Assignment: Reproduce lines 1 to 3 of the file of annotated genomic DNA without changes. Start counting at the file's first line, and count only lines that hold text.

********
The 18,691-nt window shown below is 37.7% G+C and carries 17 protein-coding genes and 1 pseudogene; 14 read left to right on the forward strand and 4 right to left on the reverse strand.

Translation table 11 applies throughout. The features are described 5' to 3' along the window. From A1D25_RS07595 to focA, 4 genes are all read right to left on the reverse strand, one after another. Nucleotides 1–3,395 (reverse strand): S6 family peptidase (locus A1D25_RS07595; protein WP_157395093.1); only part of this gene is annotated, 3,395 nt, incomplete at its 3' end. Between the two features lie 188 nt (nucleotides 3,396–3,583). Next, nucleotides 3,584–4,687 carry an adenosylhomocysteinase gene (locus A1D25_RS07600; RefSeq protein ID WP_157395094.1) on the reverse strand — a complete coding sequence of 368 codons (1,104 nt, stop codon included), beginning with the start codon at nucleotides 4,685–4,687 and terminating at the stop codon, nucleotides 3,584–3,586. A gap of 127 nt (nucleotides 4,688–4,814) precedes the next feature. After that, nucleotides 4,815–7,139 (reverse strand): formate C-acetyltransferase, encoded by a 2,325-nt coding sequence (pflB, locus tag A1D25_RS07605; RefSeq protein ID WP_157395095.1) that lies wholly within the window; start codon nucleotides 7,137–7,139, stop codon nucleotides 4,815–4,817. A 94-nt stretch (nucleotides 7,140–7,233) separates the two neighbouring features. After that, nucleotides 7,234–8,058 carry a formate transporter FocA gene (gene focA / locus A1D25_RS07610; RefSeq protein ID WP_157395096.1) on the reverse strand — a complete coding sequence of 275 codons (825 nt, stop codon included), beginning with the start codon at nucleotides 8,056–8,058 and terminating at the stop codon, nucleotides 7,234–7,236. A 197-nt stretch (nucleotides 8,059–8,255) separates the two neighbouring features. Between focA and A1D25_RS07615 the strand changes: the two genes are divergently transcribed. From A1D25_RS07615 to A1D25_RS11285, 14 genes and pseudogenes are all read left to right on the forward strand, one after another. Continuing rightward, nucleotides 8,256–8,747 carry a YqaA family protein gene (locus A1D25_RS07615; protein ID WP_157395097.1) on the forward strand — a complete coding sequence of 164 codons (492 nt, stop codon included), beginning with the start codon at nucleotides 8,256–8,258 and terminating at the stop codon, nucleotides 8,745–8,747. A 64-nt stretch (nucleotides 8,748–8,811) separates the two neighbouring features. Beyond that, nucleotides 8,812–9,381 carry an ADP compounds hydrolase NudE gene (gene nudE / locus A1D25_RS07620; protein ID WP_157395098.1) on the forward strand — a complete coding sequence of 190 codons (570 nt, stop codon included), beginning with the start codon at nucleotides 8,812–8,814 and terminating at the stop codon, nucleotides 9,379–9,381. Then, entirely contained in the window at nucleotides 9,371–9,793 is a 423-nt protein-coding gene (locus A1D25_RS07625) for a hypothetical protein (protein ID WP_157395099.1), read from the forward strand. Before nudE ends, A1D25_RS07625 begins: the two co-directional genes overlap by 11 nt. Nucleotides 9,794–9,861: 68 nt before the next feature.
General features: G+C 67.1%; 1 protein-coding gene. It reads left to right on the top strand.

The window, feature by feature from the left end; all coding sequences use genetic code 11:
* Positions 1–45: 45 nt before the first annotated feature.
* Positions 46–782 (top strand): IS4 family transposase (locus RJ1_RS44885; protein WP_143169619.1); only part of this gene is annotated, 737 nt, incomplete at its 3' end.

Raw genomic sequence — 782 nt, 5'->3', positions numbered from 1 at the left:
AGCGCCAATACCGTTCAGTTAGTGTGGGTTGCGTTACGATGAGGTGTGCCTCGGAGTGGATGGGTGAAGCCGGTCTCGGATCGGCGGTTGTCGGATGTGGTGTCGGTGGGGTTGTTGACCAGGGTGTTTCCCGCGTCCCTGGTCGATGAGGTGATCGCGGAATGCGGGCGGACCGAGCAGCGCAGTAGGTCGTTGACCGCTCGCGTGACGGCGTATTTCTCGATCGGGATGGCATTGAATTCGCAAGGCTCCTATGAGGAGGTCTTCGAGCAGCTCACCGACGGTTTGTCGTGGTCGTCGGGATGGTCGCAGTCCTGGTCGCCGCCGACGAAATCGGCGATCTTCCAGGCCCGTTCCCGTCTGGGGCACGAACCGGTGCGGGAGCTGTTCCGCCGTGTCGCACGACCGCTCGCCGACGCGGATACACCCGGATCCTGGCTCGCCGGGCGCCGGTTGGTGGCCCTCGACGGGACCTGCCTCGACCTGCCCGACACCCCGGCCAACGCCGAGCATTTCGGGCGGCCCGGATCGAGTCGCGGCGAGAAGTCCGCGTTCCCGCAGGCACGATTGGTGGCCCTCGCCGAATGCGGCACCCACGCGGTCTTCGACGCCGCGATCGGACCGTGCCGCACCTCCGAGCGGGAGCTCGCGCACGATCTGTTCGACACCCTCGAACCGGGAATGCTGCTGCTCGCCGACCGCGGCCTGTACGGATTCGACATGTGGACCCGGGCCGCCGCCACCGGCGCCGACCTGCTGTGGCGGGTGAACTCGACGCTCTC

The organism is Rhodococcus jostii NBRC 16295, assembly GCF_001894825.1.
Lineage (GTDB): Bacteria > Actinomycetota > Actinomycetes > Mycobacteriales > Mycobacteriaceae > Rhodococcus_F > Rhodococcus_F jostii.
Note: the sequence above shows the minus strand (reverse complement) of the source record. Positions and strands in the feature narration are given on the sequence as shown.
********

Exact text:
The 18,691-nt window shown below is 37.7% G+C and carries 17 protein-coding genes and 1 pseudogene; 14 read left to right on the forward strand and 4 right to left on the reverse strand.

Translation table 11 applies throughout. The features are described 5' to 3' along the window. From A1D25_RS07595 to focA, 4 genes are all read right to left on the reverse strand, one after another. Nucleotides 1–3,395 (reverse strand): S6 family peptidase (locus A1D25_RS07595; protein WP_157395093.1); only part of this gene is annotated, 3,395 nt, incomplete at its 3' end. Between the two features lie 188 nt (nucleotides 3,396–3,583). Next, nucleotides 3,584–4,687 carry an adenosylhomocysteinase gene (locus A1D25_RS07600; RefSeq protein ID WP_157395094.1) on the reverse strand — a complete coding sequence of 368 codons (1,104 nt, stop codon included), beginning with the start codon at nucleotides 4,685–4,687 and terminating at the stop codon, nucleotides 3,584–3,586. A gap of 127 nt (nucleotides 4,688–4,814) precedes the next feature. After that, nucleotides 4,815–7,139 (reverse strand): formate C-acetyltransferase, encoded by a 2,325-nt coding sequence (pflB, locus tag A1D25_RS07605; RefSeq protein ID WP_157395095.1) that lies wholly within the window; start codon nucleotides 7,137–7,139, stop codon nucleotides 4,815–4,817. A 94-nt stretch (nucleotides 7,140–7,233) separates the two neighbouring features. After that, nucleotides 7,234–8,058 carry a formate transporter FocA gene (gene focA / locus A1D25_RS07610; RefSeq protein ID WP_157395096.1) on the reverse strand — a complete coding sequence of 275 codons (825 nt, stop codon included), beginning with the start codon at nucleotides 8,056–8,058 and terminating at the stop codon, nucleotides 7,234–7,236. A 197-nt stretch (nucleotides 8,059–8,255) separates the two neighbouring features. Between focA and A1D25_RS07615 the strand changes: the two genes are divergently transcribed. From A1D25_RS07615 to A1D25_RS11285, 14 genes and pseudogenes are all read left to right on the forward strand, one after another. Continuing rightward, nucleotides 8,256–8,747 carry a YqaA family protein gene (locus A1D25_RS07615; protein ID WP_157395097.1) on the forward strand — a complete coding sequence of 164 codons (492 nt, stop codon included), beginning with the start codon at nucleotides 8,256–8,258 and terminating at the stop codon, nucleotides 8,745–8,747. A 64-nt stretch (nucleotides 8,748–8,811) separates the two neighbouring features. Beyond that, nucleotides 8,812–9,381 carry an ADP compounds hydrolase NudE gene (gene nudE / locus A1D25_RS07620; protein ID WP_157395098.1) on the forward strand — a complete coding sequence of 190 codons (570 nt, stop codon included), beginning with the start codon at nucleotides 8,812–8,814 and terminating at the stop codon, nucleotides 9,379–9,381. Then, entirely contained in the window at nucleotides 9,371–9,793 is a 423-nt protein-coding gene (locus A1D25_RS07625) for a hypothetical protein (protein ID WP_157395099.1), read from the forward strand. Before nudE ends, A1D25_RS07625 begins: the two co-directional genes overlap by 11 nt. Nucleotides 9,794–9,861: 68 nt before the next feature.
General features: G+C 67.1%; 1 protein-coding gene. It reads left to right on the top strand.